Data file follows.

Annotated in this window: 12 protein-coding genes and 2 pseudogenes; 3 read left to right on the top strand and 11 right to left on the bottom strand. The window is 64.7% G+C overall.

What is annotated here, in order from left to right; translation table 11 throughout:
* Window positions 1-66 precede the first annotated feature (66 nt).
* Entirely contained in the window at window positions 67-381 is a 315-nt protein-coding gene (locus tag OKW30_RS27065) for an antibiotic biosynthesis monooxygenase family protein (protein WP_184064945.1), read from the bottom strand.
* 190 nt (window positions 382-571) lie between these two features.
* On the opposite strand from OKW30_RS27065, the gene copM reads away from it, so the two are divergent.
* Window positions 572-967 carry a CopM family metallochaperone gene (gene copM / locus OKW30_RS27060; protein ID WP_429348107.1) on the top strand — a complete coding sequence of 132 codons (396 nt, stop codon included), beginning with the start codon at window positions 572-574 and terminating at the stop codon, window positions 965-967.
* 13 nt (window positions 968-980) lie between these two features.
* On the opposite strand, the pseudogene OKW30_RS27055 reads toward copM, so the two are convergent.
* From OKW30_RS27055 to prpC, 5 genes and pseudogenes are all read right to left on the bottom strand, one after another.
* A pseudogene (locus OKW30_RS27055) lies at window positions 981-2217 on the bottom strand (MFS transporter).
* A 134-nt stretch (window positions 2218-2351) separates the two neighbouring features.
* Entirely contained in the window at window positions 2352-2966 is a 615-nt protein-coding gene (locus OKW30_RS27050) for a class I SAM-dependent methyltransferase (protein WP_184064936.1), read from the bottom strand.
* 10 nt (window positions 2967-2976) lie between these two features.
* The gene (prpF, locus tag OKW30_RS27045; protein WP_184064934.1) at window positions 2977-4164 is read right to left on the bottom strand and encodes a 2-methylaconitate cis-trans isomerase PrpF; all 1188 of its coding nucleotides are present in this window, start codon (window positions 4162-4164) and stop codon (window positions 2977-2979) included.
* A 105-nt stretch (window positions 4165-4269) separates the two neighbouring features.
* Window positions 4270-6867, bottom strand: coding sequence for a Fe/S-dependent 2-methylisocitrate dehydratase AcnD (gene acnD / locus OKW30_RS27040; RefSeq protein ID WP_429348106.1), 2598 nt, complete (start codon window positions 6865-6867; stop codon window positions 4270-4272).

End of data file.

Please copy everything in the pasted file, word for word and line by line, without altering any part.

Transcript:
Annotated in this window: 12 protein-coding genes and 2 pseudogenes; 3 read left to right on the top strand and 11 right to left on the bottom strand. The window is 64.7% G+C overall.

What is annotated here, in order from left to right; translation table 11 throughout:
* Window positions 1-66 precede the first annotated feature (66 nt).
* Entirely contained in the window at window positions 67-381 is a 315-nt protein-coding gene (locus tag OKW30_RS27065) for an antibiotic biosynthesis monooxygenase family protein (protein WP_184064945.1), read from the bottom strand.
* 190 nt (window positions 382-571) lie between these two features.
* On the opposite strand from OKW30_RS27065, the gene copM reads away from it, so the two are divergent.
* Window positions 572-967 carry a CopM family metallochaperone gene (gene copM / locus OKW30_RS27060; protein ID WP_429348107.1) on the top strand — a complete coding sequence of 132 codons (396 nt, stop codon included), beginning with the start codon at window positions 572-574 and terminating at the stop codon, window positions 965-967.
* 13 nt (window positions 968-980) lie between these two features.
* On the opposite strand, the pseudogene OKW30_RS27055 reads toward copM, so the two are convergent.
* From OKW30_RS27055 to prpC, 5 genes and pseudogenes are all read right to left on the bottom strand, one after another.
* A pseudogene (locus OKW30_RS27055) lies at window positions 981-2217 on the bottom strand (MFS transporter).
* A 134-nt stretch (window positions 2218-2351) separates the two neighbouring features.
* Entirely contained in the window at window positions 2352-2966 is a 615-nt protein-coding gene (locus OKW30_RS27050) for a class I SAM-dependent methyltransferase (protein WP_184064936.1), read from the bottom strand.
* 10 nt (window positions 2967-2976) lie between these two features.
* The gene (prpF, locus tag OKW30_RS27045; protein WP_184064934.1) at window positions 2977-4164 is read right to left on the bottom strand and encodes a 2-methylaconitate cis-trans isomerase PrpF; all 1188 of its coding nucleotides are present in this window, start codon (window positions 4162-4164) and stop codon (window positions 2977-2979) included.
* A 105-nt stretch (window positions 4165-4269) separates the two neighbouring features.
* Window positions 4270-6867, bottom strand: coding sequence for a Fe/S-dependent 2-methylisocitrate dehydratase AcnD (gene acnD / locus OKW30_RS27040; RefSeq protein ID WP_429348106.1), 2598 nt, complete (start codon window positions 6865-6867; stop codon window positions 4270-4272).